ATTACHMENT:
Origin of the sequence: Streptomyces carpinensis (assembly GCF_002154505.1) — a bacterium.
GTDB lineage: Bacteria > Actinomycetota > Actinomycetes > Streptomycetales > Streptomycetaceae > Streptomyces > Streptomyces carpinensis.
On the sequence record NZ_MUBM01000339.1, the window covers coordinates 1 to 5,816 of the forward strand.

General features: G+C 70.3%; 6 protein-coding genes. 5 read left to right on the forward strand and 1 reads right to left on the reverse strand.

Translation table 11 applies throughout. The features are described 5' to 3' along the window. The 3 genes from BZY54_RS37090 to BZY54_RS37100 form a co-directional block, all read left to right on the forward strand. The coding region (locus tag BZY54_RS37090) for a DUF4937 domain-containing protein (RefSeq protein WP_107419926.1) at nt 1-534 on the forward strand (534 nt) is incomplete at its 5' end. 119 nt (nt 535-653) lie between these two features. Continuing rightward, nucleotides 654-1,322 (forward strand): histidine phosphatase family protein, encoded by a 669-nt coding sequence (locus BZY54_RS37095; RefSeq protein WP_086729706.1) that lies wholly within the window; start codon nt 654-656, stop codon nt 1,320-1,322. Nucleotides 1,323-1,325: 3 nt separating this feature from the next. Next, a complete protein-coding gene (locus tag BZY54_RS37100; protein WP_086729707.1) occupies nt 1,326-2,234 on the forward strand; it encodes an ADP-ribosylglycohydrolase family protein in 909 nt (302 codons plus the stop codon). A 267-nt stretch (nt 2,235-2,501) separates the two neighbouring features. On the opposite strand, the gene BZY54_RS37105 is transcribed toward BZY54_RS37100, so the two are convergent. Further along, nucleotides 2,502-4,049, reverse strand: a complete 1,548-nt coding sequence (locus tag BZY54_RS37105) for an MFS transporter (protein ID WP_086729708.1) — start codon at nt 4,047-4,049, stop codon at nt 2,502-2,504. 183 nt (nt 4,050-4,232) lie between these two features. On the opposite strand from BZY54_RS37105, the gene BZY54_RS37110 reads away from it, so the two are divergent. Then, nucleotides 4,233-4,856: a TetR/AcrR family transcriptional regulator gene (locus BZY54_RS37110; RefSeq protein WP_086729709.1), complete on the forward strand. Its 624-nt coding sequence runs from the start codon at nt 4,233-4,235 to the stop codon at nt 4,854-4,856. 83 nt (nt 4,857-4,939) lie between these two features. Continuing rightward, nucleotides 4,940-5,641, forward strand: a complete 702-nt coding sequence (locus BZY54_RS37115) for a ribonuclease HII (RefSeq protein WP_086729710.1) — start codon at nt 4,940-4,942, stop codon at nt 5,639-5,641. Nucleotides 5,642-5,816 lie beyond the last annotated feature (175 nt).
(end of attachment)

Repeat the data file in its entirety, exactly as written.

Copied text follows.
Origin of the sequence: Streptomyces carpinensis (assembly GCF_002154505.1) — a bacterium.
GTDB lineage: Bacteria > Actinomycetota > Actinomycetes > Streptomycetales > Streptomycetaceae > Streptomyces > Streptomyces carpinensis.
On the sequence record NZ_MUBM01000339.1, the window covers coordinates 1 to 5,816 of the forward strand.

General features: G+C 70.3%; 6 protein-coding genes. 5 read left to right on the forward strand and 1 reads right to left on the reverse strand.

Translation table 11 applies throughout. The features are described 5' to 3' along the window. The 3 genes from BZY54_RS37090 to BZY54_RS37100 form a co-directional block, all read left to right on the forward strand. The coding region (locus tag BZY54_RS37090) for a DUF4937 domain-containing protein (RefSeq protein WP_107419926.1) at nt 1-534 on the forward strand (534 nt) is incomplete at its 5' end. 119 nt (nt 535-653) lie between these two features. Continuing rightward, nucleotides 654-1,322 (forward strand): histidine phosphatase family protein, encoded by a 669-nt coding sequence (locus BZY54_RS37095; RefSeq protein WP_086729706.1) that lies wholly within the window; start codon nt 654-656, stop codon nt 1,320-1,322. Nucleotides 1,323-1,325: 3 nt separating this feature from the next. Next, a complete protein-coding gene (locus tag BZY54_RS37100; protein WP_086729707.1) occupies nt 1,326-2,234 on the forward strand; it encodes an ADP-ribosylglycohydrolase family protein in 909 nt (302 codons plus the stop codon). A 267-nt stretch (nt 2,235-2,501) separates the two neighbouring features. On the opposite strand, the gene BZY54_RS37105 is transcribed toward BZY54_RS37100, so the two are convergent. Further along, nucleotides 2,502-4,049, reverse strand: a complete 1,548-nt coding sequence (locus tag BZY54_RS37105) for an MFS transporter (protein ID WP_086729708.1) — start codon at nt 4,047-4,049, stop codon at nt 2,502-2,504. 183 nt (nt 4,050-4,232) lie between these two features. On the opposite strand from BZY54_RS37105, the gene BZY54_RS37110 reads away from it, so the two are divergent. Then, nucleotides 4,233-4,856: a TetR/AcrR family transcriptional regulator gene (locus BZY54_RS37110; RefSeq protein WP_086729709.1), complete on the forward strand. Its 624-nt coding sequence runs from the start codon at nt 4,233-4,235 to the stop codon at nt 4,854-4,856. 83 nt (nt 4,857-4,939) lie between these two features. Continuing rightward, nucleotides 4,940-5,641, forward strand: a complete 702-nt coding sequence (locus BZY54_RS37115) for a ribonuclease HII (RefSeq protein WP_086729710.1) — start codon at nt 4,940-4,942, stop codon at nt 5,639-5,641. Nucleotides 5,642-5,816 lie beyond the last annotated feature (175 nt).